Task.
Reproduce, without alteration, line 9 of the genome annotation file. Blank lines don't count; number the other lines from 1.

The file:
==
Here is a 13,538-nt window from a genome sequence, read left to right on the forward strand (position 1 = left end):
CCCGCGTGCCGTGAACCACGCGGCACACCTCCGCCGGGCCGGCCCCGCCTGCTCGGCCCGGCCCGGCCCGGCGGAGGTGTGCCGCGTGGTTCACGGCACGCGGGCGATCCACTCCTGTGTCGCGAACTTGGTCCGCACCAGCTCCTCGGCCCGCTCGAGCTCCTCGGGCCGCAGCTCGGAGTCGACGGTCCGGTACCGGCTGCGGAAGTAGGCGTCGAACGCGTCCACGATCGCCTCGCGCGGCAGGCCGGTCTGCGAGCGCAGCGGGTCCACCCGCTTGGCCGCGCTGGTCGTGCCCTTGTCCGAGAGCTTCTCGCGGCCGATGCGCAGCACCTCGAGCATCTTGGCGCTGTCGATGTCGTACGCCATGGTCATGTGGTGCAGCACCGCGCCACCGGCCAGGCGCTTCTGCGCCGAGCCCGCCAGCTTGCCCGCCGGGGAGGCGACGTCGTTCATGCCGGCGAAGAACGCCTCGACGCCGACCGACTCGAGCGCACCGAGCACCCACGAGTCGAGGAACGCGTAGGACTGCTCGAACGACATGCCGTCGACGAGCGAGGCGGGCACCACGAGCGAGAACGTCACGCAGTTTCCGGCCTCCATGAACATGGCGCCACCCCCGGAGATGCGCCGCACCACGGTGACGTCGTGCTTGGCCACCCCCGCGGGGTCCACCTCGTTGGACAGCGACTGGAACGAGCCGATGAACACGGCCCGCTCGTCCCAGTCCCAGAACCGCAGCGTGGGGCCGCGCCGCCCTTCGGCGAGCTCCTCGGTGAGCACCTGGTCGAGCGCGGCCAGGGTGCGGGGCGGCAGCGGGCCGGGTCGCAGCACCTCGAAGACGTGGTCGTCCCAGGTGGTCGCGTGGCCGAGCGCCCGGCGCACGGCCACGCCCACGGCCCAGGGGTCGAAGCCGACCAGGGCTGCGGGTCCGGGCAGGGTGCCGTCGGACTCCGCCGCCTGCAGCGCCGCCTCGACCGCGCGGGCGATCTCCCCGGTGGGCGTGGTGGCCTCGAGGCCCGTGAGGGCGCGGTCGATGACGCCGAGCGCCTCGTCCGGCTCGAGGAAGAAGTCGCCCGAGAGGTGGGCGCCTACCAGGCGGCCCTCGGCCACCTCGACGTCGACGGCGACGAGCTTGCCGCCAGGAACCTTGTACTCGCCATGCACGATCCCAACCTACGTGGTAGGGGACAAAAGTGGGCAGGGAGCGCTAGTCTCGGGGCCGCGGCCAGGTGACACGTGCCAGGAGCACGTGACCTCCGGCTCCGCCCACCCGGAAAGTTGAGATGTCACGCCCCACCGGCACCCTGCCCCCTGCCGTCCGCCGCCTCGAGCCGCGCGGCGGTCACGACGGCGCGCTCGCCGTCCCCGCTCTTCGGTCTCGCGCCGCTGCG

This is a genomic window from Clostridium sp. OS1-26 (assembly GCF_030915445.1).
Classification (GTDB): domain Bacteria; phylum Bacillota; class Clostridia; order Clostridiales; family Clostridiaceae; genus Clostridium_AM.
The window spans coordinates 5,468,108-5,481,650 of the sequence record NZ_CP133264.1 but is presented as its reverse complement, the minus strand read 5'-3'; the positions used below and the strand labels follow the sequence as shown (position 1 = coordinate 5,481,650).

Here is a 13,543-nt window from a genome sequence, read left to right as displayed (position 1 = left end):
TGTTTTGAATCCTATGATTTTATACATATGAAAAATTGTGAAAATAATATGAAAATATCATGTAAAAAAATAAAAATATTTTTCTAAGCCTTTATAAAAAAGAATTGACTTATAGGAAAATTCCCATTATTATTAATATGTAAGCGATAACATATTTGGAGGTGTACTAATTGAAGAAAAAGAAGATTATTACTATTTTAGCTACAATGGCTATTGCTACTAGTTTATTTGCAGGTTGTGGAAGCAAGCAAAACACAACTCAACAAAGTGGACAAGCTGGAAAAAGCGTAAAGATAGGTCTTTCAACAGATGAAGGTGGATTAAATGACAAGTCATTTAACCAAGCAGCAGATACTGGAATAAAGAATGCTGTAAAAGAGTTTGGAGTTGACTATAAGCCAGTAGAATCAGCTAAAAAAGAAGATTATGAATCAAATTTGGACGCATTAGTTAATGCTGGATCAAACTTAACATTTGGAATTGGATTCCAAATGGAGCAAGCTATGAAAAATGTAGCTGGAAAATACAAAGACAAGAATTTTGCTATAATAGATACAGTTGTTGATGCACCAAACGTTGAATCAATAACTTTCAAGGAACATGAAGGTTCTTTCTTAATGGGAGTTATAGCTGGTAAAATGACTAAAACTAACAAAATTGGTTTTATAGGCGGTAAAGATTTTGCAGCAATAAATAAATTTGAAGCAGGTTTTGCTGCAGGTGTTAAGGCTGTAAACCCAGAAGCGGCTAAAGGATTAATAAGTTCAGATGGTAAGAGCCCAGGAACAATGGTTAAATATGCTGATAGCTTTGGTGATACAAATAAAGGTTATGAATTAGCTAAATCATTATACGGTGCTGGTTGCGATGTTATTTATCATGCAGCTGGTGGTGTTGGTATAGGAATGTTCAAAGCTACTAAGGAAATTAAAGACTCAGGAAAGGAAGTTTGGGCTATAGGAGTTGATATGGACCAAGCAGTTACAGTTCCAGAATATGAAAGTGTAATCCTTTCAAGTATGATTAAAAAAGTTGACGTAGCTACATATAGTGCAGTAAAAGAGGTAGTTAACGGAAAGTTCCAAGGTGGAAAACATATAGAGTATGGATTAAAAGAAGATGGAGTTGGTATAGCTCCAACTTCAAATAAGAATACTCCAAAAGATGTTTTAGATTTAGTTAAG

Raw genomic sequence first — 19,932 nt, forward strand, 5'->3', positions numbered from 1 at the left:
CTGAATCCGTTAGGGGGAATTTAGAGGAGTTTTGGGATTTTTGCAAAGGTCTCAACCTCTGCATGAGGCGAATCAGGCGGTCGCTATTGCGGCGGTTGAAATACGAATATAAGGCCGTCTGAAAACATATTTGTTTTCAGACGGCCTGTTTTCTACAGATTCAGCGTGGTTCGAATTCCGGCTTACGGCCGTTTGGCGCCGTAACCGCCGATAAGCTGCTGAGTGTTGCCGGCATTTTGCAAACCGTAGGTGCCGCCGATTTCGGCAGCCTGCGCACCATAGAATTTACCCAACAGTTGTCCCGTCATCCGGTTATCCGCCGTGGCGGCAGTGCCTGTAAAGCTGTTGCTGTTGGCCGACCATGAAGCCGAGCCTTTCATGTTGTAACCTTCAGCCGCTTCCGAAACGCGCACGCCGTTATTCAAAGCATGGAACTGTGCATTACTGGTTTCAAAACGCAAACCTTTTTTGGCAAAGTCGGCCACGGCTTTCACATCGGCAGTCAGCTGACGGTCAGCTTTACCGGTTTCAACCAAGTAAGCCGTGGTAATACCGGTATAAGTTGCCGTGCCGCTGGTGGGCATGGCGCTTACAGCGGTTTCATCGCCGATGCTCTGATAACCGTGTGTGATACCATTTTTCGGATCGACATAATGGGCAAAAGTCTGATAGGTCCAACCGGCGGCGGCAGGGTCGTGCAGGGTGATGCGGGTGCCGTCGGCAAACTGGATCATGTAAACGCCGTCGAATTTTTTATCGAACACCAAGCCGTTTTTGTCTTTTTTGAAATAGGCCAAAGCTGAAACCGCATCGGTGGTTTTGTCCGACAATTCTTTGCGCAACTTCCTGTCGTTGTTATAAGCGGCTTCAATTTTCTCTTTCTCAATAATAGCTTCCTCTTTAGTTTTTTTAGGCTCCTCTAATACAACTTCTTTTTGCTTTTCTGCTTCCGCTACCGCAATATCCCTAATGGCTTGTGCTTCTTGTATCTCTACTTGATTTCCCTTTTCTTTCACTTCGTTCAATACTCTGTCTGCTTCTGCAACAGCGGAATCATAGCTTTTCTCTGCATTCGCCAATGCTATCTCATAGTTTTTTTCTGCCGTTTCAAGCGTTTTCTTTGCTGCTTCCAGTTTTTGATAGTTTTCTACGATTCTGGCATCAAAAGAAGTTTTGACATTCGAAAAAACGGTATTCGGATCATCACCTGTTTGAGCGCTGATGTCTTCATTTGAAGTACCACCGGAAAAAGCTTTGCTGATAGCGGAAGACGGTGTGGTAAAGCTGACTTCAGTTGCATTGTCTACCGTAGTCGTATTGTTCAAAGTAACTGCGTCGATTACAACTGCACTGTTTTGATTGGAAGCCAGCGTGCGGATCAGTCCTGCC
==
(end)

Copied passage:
CTGAATCCGTTAGGGGGAATTTAGAGGAGTTTTGGGATTTTTGCAAAGGTCTCAACCTCTGCATGAGGCGAATCAGGCGGTCGCTATTGCGGCGGTTGAAATACGAATATAAGGCCGTCTGAAAACATATTTGTTTTCAGACGGCCTGTTTTCTACAGATTCAGCGTGGTTCGAATTCCGGCTTACGGCCGTTTGGCGCCGTAACCGCCGATAAGCTGCTGAGTGTTGCCGGCATTTTGCAAACCGTAGGTGCCGCCGATTTCGGCAGCCTGCGCACCATAGAATTTACCCAACAGTTGTCCCGTCATCCGGTTATCCGCCGTGGCGGCAGTGCCTGTAAAGCTGTTGCTGTTGGCCGACCATGAAGCCGAGCCTTTCATGTTGTAACCTTCAGCCGCTTCCGAAACGCGCACGCCGTTATTCAAAGCATGGAACTGTGCATTACTGGTTTCAAAACGCAAACCTTTTTTGGCAAAGTCGGCCACGGCTTTCACATCGGCAGTCAGCTGACGGTCAGCTTTACCGGTTTCAACCAAGTAAGCCGTGGTAATACCGGTATAAGTTGCCGTGCCGCTGGTGGGCATGGCGCTTACAGCGGTTTCATCGCCGATGCTCTGATAACCGTGTGTGATACCATTTTTCGGATCGACATAATGGGCAAAAGTCTGATAGGTCCAACCGGCGGCGGCAGGGTCGTGCAGGGTGATGCGGGTGCCGTCGGCAAACTGGATCATGTAAACGCCGTCGAATTTTTTATCGAACACCAAGCCGTTTTTGTCTTTTTTGAAATAGGCCAAAGCTGAAACCGCATCGGTGGTTTTGTCCGACAATTCTTTGCGCAACTTCCTGTCGTTGTTATAAGCGGCTTCAATTTTCTCTTTCTCAATAATAGCTTCCTCTTTAGTTTTTTTAGGCTCCTCTAATACAACTTCTTTTTGCTTTTCTGCTTCCGCTACCGCAATATCCCTAATGGCTTGTGCTTCTTGTATCTCTACTTGATTTCCCTTTTCTTTCACTTCGTTCAATACTCTGTCTGCTTCTGCAACAGCGGAATCATAGCTTTTCTCTGCATTCGCCAATGCTATCTCATAGTTTTTTTCTGCCGTTTCAAGCGTTTTCTTTGCTGCTTCCAGTTTTTGATAGTTTTCTACGATTCTGGCATCAAAAGAAGTTTTGACATTCGAAAAAACGGTATTCGGATCATCACCTGTTTGAGCGCTGATGTCTTCATTTGAAGTACCACCGGAAAAAGCTTTGCTGATAGCGGAAGACGGTGTGGTAAAGCTGACTTCAGTTGCATTGTCTACCGTAGTCGTATTGTTCAAAGTAACTGCGTCGATTACAACTGCACTGTTTTGATTGGAAGCCAGCGTGCGGATCAGTCCTGCC